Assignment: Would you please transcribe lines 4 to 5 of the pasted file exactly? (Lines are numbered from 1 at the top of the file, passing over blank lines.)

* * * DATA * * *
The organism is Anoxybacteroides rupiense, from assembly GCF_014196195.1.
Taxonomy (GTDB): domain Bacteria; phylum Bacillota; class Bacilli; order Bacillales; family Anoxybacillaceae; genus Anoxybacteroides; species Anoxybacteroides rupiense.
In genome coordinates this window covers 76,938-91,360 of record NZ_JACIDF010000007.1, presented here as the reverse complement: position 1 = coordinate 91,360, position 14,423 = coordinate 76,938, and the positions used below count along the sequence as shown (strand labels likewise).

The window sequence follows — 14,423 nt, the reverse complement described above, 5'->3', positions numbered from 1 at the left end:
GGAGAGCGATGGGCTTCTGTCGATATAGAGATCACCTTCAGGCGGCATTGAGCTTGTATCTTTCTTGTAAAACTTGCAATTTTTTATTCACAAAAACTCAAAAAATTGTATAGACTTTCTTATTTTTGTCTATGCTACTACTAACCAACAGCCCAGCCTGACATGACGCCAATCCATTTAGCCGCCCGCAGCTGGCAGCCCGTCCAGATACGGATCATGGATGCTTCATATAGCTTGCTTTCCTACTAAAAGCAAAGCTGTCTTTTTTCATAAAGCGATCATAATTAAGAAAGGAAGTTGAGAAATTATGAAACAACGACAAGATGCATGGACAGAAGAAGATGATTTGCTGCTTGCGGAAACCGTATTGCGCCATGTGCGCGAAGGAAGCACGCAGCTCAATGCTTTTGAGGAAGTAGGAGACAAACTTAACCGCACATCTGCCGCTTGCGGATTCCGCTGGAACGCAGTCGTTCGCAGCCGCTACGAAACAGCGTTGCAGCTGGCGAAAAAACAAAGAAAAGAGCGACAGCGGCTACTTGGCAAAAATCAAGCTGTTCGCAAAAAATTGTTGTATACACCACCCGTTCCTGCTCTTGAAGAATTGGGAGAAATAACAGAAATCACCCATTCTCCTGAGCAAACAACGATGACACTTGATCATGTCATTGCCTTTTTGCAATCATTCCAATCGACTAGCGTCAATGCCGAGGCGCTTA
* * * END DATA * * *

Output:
The window sequence follows — 14,423 nt, the reverse complement described above, 5'->3', positions numbered from 1 at the left end:
GGAGAGCGATGGGCTTCTGTCGATATAGAGATCACCTTCAGGCGGCATTGAGCTTGTATCTTTCTTGTAAAACTTGCAATTTTTTATTCACAAAAACTCAAAAAATTGTATAGACTTTCTTATTTTTGTCTATGCTACTACTAACCAACAGCCCAGCCTGACATGACGCCAATCCATTTAGCCGCCCGCAGCTGGCAGCCCGTCCAGATACGGATCATGGATGCTTCATATAGCTTGCTTTCCTACTAAAAGCAAAGCTGTCTTTTTTCATAAAGCGATCATAATTAAGAAAGGAAGTTGAGAAATTATGAAACAACGACAAGATGCATGGACAGAAGAAGATGATTTGCTGCTTGCGGAAACCGTATTGCGCCATGTGCGCGAAGGAAGCACGCAGCTCAATGCTTTTGAGGAAGTAGGAGACAAACTTAACCGCACATCTGCCGCTTGCGGATTCCGCTGGAACGCAGTCGTTCGCAGCCGCTACGAAACAGCGTTGCAGCTGGCGAAAAAACAAAGAAAAGAGCGACAGCGGCTACTTGGCAAAAATCAAGCTGTTCGCAAAAAATTGTTGTATACACCACCCGTTCCTGCTCTTGAAGAATTGGGAGAAATAACAGAAATCACCCATTCTCCTGAGCAAACAACGATGACACTTGATCATGTCATTGCCTTTTTGCAATCATTCCAATCGACTAGCGTCAATGCCGAGGCGCTTA